Pham Quynh

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Phạm Quỳnh (ca. 1894-1945) was a scholar, critic and translator.
from left to right, Phạm Duy Tốn, Phạm Quỳnh and Nguyễn Văn Vĩnh in Paris, 1922
Phạm Quỳnh in Huế

He was born in Hanoi and died in Huế. One of the defining figures of Vietnamese literature, a towering model for later generations of scholars and writers, he helped to modernize the language, encouraged the writing of short stories and novels, and the anthologizing of folk poetry. He was the editor of the hugely influential journal Nam Phong, which lasted for 210 issues from 1917 until 1932.

He wrote about ca dao in 1922: "Even though our oral literature has not been recorded in any book, I will insist that it is a very rich one, richer, perhaps, than any other country. Although it is not without its crudeness, this oral literature is also profoundly resonant; one can say that the wisdom, morals, and aesthetics of our common folks are all contained within these idioms." Warning Vietnamese writers against composing in French, he wrote: "In borrowing someone's language, you are also borrowing his ideas, literary techniques--even his emotions and customs." After centuries of writing in Chinese, the Vietnamese had produced no Li Po, he pointed out, and writing in French, it is unlikely that they will ever produce a Victor Hugo or a Anatole France. After reading a story in French, Phạm Quỳnh suggested, as an exercise, to try retelling it to one's wife in Vietnamese.

He translated tirelessly, from Maupassant, Pierre Loti, and Alfred de Vigny, among many others, wrote travel pieces, scholarly articles and books about everyone from Voltaire, Jean Jacques Rousseau, Descartes, to Confucius. His principle books include Văn minh luận, Ba tháng ở Paris, Văn học nước Pháp, Chính trị nước Pháp, Khảo về tiểu thuyết, Lịch sử thế giới, Lịch sử và học thuyết Voltaire, Phật giáo đại quan, Cái quan niệm của người quân tử trong Đạo Khổng and the five-volume Thượng Chi Văn tập.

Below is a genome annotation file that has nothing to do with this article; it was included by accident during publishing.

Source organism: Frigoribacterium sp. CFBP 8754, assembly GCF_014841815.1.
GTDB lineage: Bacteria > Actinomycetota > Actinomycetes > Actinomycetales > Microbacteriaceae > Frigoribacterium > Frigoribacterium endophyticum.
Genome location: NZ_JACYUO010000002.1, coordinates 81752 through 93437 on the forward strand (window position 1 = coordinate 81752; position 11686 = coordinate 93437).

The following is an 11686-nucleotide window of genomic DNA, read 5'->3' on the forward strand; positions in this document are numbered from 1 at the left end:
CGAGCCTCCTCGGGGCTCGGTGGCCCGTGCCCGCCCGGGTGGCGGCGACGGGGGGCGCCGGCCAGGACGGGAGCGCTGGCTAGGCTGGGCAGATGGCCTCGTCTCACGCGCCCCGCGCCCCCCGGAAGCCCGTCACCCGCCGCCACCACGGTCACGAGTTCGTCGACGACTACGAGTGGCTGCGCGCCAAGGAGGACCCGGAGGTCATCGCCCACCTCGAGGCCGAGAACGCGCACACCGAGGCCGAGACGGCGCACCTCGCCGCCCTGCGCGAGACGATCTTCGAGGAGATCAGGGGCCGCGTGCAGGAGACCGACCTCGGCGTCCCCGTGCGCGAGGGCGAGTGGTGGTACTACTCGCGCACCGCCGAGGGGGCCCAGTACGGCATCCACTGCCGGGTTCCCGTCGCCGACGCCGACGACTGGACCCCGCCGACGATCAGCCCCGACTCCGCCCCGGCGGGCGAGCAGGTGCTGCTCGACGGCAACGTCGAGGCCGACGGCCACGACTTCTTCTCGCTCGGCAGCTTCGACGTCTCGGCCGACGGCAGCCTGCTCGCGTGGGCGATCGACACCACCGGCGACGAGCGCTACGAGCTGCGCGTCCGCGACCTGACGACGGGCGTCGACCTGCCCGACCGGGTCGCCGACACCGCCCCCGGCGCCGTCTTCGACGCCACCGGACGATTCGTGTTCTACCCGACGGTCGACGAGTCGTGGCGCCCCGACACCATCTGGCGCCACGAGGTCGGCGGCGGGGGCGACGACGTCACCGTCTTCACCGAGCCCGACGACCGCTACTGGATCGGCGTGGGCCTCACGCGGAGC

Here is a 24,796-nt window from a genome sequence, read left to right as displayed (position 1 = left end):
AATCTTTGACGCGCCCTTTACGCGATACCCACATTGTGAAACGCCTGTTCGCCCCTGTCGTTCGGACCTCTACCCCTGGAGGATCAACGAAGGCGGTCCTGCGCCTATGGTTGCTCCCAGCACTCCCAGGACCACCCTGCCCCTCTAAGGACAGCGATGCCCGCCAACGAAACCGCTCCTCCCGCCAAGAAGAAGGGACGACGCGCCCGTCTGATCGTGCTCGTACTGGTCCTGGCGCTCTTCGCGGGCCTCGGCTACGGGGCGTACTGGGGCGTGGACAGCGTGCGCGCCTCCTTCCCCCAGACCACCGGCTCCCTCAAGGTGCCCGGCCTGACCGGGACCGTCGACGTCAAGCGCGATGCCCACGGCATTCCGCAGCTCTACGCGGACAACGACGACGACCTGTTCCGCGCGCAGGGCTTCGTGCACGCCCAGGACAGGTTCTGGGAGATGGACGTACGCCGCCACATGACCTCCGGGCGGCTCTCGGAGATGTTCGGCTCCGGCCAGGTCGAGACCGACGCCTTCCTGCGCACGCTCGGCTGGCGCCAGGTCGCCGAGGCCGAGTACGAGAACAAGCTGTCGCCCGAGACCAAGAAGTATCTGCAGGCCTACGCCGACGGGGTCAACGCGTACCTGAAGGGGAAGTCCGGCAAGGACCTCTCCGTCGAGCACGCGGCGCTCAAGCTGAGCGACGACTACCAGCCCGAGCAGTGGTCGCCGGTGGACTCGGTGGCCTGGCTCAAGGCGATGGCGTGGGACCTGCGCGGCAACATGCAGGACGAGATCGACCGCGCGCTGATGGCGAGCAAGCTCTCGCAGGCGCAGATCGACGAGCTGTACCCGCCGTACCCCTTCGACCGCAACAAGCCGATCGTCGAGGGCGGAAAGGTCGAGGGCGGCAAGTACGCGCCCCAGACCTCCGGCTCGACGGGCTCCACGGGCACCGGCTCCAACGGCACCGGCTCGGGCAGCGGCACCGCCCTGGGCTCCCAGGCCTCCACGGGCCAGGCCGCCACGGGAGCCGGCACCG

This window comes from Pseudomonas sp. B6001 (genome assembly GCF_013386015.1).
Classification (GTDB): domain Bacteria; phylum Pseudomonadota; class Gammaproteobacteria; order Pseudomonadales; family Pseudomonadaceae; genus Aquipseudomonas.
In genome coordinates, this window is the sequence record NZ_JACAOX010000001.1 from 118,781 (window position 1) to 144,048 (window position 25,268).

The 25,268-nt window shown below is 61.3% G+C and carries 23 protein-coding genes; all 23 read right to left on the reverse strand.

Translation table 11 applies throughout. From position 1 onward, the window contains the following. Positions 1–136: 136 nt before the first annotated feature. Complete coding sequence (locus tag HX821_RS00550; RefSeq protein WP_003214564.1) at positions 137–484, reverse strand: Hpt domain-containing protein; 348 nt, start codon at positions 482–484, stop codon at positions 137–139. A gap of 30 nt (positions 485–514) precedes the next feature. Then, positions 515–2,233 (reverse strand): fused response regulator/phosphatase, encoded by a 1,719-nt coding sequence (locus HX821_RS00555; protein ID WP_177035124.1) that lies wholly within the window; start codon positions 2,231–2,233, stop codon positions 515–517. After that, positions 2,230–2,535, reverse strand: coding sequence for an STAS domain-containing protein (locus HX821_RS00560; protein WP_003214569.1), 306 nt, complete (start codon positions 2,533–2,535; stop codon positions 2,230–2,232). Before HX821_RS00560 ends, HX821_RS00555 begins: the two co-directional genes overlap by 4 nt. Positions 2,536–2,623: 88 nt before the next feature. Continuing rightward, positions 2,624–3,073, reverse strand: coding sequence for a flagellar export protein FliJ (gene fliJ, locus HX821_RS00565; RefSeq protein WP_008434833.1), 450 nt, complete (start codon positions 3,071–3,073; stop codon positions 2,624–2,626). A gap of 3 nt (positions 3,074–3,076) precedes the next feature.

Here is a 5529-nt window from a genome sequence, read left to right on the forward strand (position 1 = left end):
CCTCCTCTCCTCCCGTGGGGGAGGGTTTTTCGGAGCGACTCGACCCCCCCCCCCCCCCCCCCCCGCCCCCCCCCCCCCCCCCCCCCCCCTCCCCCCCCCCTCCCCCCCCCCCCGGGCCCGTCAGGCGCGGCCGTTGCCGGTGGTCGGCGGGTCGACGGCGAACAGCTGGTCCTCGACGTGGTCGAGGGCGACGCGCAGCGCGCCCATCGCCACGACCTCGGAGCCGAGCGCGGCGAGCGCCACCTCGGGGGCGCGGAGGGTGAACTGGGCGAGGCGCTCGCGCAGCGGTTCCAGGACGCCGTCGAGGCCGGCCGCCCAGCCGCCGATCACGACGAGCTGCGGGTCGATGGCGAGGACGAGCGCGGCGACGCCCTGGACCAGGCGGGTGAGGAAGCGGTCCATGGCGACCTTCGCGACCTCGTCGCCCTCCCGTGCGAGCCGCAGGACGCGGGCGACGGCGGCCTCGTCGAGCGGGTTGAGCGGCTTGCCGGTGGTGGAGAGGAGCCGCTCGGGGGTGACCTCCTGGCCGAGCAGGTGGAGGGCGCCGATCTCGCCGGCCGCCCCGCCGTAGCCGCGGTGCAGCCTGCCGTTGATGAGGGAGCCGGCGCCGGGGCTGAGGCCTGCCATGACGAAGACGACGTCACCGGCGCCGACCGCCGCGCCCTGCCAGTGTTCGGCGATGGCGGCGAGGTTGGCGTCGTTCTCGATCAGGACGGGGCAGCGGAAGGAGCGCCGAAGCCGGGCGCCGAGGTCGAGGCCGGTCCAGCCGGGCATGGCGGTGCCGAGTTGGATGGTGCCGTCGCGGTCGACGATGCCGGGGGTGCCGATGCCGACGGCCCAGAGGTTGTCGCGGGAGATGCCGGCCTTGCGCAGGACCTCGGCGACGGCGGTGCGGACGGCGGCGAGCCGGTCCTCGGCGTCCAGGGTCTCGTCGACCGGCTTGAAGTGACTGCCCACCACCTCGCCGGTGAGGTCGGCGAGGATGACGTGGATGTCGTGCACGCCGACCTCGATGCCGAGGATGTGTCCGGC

He was also active politically, advocating gradual Vietnamese independence within the French union. From 1932 onward, he worked with emperor Bảo Đại, a weak figure tolerated by the French. Phạm Quỳnh's compromised stance towards the French, his lack of militancy, is revealed in this famous saying: "As long as [Nguyễn Du's epic poem] Kim Van Kieu remains, our language remains, our nation remains." On August 23, 1945, he was captured by the Việt Minh, along with Ngô Đình Khôi (brother of Ngô Đình Diệm, future president of South Vietnam) and his son. All three were killed on September 6, 1945. Phạm Quỳnh's body was only found 11 years later, in Hắc Thú [Black Beast] forest, near Huế.

On the centenary of his death, the publisher An Tiêm (Paris) released a collection of his writing, Kỷ niệm 100 năm ngày sinh Phạm Quỳnh (1892~1992), edited by Phạm Thị Hoàn.

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Phạm Quỳnh online